Driving law: changes coming in 2019
Posted on: 21 February 2019
In 2019 we see a number of laws from 2018 coming into force along with amendments to the Highway Code. Some of these include:
Civil Liability Act
The Act received Royal Assent in December 2018 and is, therefore, now law. The first part paves the way for whiplash reforms. Those reforms will be set out in separate regulations. The intention is that those regulations will provide a tariff of the levels of compensation payable for different severity of whiplash as well as increasing the small claims track limit for all injury types.
According to the Association of British Insurers (ABI), more than 1,500 whiplash claims are made every day in the UK, which adds around £90 to the average motor insurance premium. Under the latest proposed tariff structure, the maximum fixed tariff for a whiplash injury, applicable to victims who have suffered for up to 24 months will be £3,725, although a discretionary 20% uplift in damages may be awarded in exceptional cases. Should the changes be made, the small claims limit for road traffic accidents will increase from £1,000 to £5,000, and other PI claims would double from £1,000 to £2,000.
Part 2 of the Act sets out the process for reviewing and adjusting the Ogden discount rate used to value future losses claimed as a consequence of serious injury. Royal Assent triggered the review period which must now be completed by 7 August 2019. We are hopeful it will more properly reflect the investment returned earned by claimants on their compensation payments.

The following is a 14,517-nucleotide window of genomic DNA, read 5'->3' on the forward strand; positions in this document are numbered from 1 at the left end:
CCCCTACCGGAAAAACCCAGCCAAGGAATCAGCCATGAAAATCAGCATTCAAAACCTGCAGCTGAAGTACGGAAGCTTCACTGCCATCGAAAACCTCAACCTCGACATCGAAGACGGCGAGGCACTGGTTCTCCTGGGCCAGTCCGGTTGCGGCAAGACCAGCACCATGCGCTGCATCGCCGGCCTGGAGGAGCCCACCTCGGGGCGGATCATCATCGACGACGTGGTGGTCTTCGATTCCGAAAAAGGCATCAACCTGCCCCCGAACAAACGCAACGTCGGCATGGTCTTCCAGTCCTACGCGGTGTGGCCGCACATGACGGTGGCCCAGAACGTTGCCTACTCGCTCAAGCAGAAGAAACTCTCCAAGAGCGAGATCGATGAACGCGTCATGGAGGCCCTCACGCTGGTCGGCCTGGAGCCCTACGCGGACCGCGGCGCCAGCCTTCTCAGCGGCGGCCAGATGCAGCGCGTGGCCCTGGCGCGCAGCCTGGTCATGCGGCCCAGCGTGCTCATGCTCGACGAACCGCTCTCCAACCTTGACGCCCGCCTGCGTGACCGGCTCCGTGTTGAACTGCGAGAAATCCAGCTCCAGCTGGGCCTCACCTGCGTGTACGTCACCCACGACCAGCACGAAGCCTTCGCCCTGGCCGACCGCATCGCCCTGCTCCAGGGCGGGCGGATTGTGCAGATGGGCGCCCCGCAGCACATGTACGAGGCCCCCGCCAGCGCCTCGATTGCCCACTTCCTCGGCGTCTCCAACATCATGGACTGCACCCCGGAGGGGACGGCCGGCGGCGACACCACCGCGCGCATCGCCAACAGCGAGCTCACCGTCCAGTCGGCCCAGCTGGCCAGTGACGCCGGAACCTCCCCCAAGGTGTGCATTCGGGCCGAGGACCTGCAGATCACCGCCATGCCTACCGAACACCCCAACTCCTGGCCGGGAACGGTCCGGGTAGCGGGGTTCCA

Changes to car tax
Car tax is increasing for the majority of motorists from April this year as it rises in line with inflation. This means drivers may face an increase of anything from £5 to £65. Only cars that produce 0g/km of CO2 emissions and cost under £40,000 are exempt from tax.
Changes to the Highway Code
Following new legislation in March 2019, the Highway Code has been updated to include new fines and points for dangerously overtaking cyclists. The new edition of the code states that drivers should leave a gap of 1.5 meters when overtaking a cyclist. If you are caught breaking the rule you could face a £100 fine and receive three penalty points.
The code has also been updated, detailing new MOT requirements which came into force in May 2018. There are new categories for cars; Dangerous, Major, Advisory, and Pass and drivers must be aware of new checks for, amongst other things, under-inflated tyres and contaminated brake fluid.
Related articles on eBroker:
- Heavy goods vehicles require annual tests
- DVSA to investigate commercial vehicle operators using old tyres
- Personal injury discount rate and whiplash claims reforms get Parliamentary approval
- Be Bike SMART: 5 occasions where you need to take care around two-wheeled road users
- Electric goods vehicles need an MOT certificate now